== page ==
Dangerous Angels is a collection of 5 of the Weetzie Bat Books: Weetzie Bat (1989), Witch Baby (1991), Cherokee Bat and the Goat Guys (1992), Missing Angel Juan (1993) and Baby Be-Bop (1995). With this series of books Francesca Lia Block established herself as one of the most unique voices in the (relatively) short history that is YA literature. In the Weetzie Bat Books Francesca Lia Block sketches the urban landscape that is Shangri-LA, in a way that is both age-defining and timeless. Her stories are indeed urban fairy tales interweaving the complexities that made up the realities of 1980s and 1990s Los Angeles. What permeates the entire collection, though is love, the most dangerous angel of them all.
In the first novella we meet Weetzie Bat, a colorful different type of girl. At school she befriends Dirk, who – though he’s adored by all the girls at their school – does not show any interest in them because he is gay, something Weetzie likes because they can find boyfriends – Ducks – together now. Weetzie calls her ideal boyfriend Secret Agent Lover Man and when Weetzie gets a lamp from Dirk’s grandmother Fifi, it turns out there’s a genie in the lamp, Lanky Lizards, who grants her three wishes. Because World peace is out of the genie’s league, she finally wishes “a Duck for Dirk, My Secret Agent Lover Man for me, and a beautiful little house for all of us where we can live happily ever after.” In true fairy tale style, her wishes are granted. The second novella Witch Baby, is about Witch Baby, the daughter of My Secret Agent Lover Man. She is also different from the rest, even within her own family. She doesn’t get on with her almost-sister Cherokee Bat, and she can drum very well. In the artistic Bat family, it’s also the music that sets Witch Baby truly free, that and her longing for her own angel, who comes to her in the form of Angel Juan, a Mexican boy. In Cherokee Bat and the Goat Guys, the Goat Guys are Raphael ( Cherokee’s longtime boyfriend) and Angel Juan. Cherokee gives Witch Baby magical wings, which make her almost fly away when she’s drumming. This part of the series has the most transcendental elements, as it also incorporates a lot of Native American elements. In Missing Angel Juan, Angel Juan has left Witch Baby and Witch Baby goes to New York to stay in the apartment of the deceased Charlie Bat who is now a ghost who helps her understand there’s life without Angel Juan. Angel Juan, though, returns to Witch Baby when he’s realized that love – though it might be a dangerous angel – is not something to be afraid of. In the last novella of the collection, Baby Be-Bop, we learn more about Dirk and how he came to be who he is when he met Weetzie.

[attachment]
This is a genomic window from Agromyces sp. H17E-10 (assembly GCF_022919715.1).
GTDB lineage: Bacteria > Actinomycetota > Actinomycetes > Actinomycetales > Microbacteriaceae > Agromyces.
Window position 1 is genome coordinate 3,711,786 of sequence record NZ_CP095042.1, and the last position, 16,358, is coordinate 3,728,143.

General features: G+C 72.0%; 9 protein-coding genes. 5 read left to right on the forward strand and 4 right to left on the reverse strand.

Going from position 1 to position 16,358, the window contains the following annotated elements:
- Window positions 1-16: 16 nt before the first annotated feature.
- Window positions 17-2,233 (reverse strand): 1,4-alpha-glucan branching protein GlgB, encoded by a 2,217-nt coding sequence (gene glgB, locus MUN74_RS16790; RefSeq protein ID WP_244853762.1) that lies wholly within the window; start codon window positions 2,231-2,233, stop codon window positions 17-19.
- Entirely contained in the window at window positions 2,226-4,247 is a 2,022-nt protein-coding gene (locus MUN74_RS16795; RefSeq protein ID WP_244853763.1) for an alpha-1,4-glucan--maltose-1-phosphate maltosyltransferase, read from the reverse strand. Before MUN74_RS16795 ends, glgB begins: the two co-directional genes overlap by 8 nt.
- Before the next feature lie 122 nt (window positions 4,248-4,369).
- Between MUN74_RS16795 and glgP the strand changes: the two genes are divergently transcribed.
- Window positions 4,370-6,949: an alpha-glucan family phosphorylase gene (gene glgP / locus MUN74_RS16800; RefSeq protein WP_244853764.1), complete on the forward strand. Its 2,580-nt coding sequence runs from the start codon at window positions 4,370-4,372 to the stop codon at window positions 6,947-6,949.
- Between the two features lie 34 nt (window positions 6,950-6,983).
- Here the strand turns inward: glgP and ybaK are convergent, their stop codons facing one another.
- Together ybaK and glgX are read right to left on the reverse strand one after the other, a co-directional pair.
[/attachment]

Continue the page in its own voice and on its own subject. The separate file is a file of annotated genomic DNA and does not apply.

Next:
Francesca Lia Block’s Dangerous Angels evokes an urban landscape where openness and infinite acceptance are key, and with topics like a.o. (homo)sexuality, AIDS and fluid families, it will have (and has had) undoubtedly as many fans routing for Weetzie, Dirk and the rest of the family as it has opponents condemning the pluralism of Block’s vision. Weetzie and her elaborate family not only practice that openness, but Block’s prose itself contributes to it: it is lyrical yes, but mostly it is sensory. Once you start reading her writing, you can get caught up in it and you feel, smell, breathe Los Angeles and the Weetzie Bat family. Yet again, this is not always the easiest and safest route, but once you’ve opened up yourself, you’ll be enchanted by it as much as I was.
There are very few authors who have such a distinctive voice, but Francesca Lia Block has one. Even 20 years after the first publication of Weetzie Bat, the novellas have lost nothing of their power: evocative, creative, magical,… they still stand out from the crowd of mediocre YA supernatural romance novels.